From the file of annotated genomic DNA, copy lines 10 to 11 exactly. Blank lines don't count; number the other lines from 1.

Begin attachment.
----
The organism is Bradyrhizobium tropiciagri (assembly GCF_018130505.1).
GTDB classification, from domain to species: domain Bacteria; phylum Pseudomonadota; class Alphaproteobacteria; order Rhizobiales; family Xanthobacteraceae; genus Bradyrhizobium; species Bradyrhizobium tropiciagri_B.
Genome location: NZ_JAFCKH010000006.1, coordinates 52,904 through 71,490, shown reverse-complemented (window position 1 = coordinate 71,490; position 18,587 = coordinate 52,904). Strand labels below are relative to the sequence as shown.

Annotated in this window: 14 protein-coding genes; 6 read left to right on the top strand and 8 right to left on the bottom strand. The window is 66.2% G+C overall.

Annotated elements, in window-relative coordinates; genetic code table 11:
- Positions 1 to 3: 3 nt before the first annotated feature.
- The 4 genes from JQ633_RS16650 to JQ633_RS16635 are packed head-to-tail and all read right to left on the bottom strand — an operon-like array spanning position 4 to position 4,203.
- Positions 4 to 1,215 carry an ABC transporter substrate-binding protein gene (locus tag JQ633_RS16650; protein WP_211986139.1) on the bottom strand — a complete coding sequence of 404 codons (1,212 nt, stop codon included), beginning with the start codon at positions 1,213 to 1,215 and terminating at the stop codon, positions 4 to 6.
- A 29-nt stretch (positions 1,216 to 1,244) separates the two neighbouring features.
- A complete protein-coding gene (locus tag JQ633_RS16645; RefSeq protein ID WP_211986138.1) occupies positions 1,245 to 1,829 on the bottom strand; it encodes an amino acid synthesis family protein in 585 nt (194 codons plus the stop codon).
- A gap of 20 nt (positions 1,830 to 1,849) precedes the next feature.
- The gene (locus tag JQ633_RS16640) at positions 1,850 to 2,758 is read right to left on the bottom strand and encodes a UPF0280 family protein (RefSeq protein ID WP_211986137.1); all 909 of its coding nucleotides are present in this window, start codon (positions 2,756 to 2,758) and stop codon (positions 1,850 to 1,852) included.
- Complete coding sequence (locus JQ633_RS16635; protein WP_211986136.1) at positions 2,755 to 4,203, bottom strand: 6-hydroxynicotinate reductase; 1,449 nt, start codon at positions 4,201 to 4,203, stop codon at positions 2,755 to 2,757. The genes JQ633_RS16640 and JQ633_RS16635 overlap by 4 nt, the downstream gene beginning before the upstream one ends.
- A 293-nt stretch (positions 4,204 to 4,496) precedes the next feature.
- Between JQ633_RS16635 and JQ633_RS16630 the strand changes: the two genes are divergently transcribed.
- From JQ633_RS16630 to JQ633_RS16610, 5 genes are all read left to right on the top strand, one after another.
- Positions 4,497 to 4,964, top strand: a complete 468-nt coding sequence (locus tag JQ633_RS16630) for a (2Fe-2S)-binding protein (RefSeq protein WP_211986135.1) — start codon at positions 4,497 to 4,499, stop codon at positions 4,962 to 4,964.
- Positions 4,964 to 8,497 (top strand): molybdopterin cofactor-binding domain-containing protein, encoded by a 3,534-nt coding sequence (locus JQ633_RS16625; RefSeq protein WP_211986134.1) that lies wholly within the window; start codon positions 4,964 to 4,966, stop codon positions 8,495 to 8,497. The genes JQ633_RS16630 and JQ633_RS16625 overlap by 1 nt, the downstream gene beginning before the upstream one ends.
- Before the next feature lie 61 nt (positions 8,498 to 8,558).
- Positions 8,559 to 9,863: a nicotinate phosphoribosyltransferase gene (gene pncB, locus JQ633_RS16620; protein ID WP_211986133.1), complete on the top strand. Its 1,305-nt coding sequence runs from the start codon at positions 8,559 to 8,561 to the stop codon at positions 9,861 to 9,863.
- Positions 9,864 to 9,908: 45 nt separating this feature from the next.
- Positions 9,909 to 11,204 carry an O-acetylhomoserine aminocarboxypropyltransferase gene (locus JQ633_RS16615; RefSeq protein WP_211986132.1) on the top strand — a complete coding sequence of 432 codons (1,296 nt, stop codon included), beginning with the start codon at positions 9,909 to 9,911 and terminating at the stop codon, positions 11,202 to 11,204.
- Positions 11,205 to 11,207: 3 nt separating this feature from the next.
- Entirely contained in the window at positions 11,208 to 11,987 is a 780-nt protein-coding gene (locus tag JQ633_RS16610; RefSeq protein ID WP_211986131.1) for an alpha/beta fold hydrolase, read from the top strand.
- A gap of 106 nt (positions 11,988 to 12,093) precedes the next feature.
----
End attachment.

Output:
- A complete protein-coding gene (locus tag JQ633_RS16645; RefSeq protein ID WP_211986138.1) occupies positions 1,245 to 1,829 on the bottom strand; it encodes an amino acid synthesis family protein in 585 nt (194 codons plus the stop codon).
- A gap of 20 nt (positions 1,830 to 1,849) precedes the next feature.